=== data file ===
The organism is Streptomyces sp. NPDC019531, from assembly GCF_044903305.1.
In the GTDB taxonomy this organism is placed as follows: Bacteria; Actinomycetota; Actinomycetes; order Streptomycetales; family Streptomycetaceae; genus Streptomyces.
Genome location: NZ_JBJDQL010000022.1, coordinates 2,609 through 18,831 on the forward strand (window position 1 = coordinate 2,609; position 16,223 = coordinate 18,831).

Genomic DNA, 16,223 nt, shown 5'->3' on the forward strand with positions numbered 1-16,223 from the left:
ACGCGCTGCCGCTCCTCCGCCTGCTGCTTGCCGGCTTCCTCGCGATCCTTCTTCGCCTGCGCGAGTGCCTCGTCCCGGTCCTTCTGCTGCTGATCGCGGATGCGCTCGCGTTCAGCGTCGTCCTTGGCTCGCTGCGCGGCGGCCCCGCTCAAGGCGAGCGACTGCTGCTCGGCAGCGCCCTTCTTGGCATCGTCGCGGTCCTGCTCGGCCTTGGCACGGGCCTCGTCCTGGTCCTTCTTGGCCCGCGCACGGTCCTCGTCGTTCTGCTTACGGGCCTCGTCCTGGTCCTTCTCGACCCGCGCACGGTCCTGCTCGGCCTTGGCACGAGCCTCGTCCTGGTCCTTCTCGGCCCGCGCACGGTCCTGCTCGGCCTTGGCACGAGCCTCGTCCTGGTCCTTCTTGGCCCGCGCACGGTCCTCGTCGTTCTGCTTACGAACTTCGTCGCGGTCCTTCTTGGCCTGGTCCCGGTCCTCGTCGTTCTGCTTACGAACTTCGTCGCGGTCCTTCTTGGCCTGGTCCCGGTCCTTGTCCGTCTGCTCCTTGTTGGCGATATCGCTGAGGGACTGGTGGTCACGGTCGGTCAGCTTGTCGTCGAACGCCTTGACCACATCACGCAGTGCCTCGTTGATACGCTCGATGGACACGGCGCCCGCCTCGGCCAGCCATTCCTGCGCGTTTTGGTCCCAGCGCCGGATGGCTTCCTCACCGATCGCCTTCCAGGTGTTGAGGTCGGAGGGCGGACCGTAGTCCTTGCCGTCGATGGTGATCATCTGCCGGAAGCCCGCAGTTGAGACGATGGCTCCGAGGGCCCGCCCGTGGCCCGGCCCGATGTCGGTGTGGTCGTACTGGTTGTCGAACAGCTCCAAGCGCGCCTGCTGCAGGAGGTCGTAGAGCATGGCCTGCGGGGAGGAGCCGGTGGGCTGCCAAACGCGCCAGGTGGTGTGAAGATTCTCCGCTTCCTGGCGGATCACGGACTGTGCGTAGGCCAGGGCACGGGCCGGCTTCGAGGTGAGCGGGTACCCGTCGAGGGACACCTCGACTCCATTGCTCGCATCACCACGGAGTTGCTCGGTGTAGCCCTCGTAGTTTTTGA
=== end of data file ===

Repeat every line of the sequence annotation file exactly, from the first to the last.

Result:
The organism is Streptomyces sp. NPDC019531, from assembly GCF_044903305.1.
In the GTDB taxonomy this organism is placed as follows: Bacteria; Actinomycetota; Actinomycetes; order Streptomycetales; family Streptomycetaceae; genus Streptomyces.
Genome location: NZ_JBJDQL010000022.1, coordinates 2,609 through 18,831 on the forward strand (window position 1 = coordinate 2,609; position 16,223 = coordinate 18,831).

Genomic DNA, 16,223 nt, shown 5'->3' on the forward strand with positions numbered 1-16,223 from the left:
ACGCGCTGCCGCTCCTCCGCCTGCTGCTTGCCGGCTTCCTCGCGATCCTTCTTCGCCTGCGCGAGTGCCTCGTCCCGGTCCTTCTGCTGCTGATCGCGGATGCGCTCGCGTTCAGCGTCGTCCTTGGCTCGCTGCGCGGCGGCCCCGCTCAAGGCGAGCGACTGCTGCTCGGCAGCGCCCTTCTTGGCATCGTCGCGGTCCTGCTCGGCCTTGGCACGGGCCTCGTCCTGGTCCTTCTTGGCCCGCGCACGGTCCTCGTCGTTCTGCTTACGGGCCTCGTCCTGGTCCTTCTCGACCCGCGCACGGTCCTGCTCGGCCTTGGCACGAGCCTCGTCCTGGTCCTTCTCGGCCCGCGCACGGTCCTGCTCGGCCTTGGCACGAGCCTCGTCCTGGTCCTTCTTGGCCCGCGCACGGTCCTCGTCGTTCTGCTTACGAACTTCGTCGCGGTCCTTCTTGGCCTGGTCCCGGTCCTCGTCGTTCTGCTTACGAACTTCGTCGCGGTCCTTCTTGGCCTGGTCCCGGTCCTTGTCCGTCTGCTCCTTGTTGGCGATATCGCTGAGGGACTGGTGGTCACGGTCGGTCAGCTTGTCGTCGAACGCCTTGACCACATCACGCAGTGCCTCGTTGATACGCTCGATGGACACGGCGCCCGCCTCGGCCAGCCATTCCTGCGCGTTTTGGTCCCAGCGCCGGATGGCTTCCTCACCGATCGCCTTCCAGGTGTTGAGGTCGGAGGGCGGACCGTAGTCCTTGCCGTCGATGGTGATCATCTGCCGGAAGCCCGCAGTTGAGACGATGGCTCCGAGGGCCCGCCCGTGGCCCGGCCCGATGTCGGTGTGGTCGTACTGGTTGTCGAACAGCTCCAAGCGCGCCTGCTGCAGGAGGTCGTAGAGCATGGCCTGCGGGGAGGAGCCGGTGGGCTGCCAAACGCGCCAGGTGGTGTGAAGATTCTCCGCTTCCTGGCGGATCACGGACTGTGCGTAGGCCAGGGCACGGGCCGGCTTCGAGGTGAGCGGGTACCCGTCGAGGGACACCTCGACTCCATTGCTCGCATCACCACGGAGTTGCTCGGTGTAGCCCTCGTAGTTTTTGA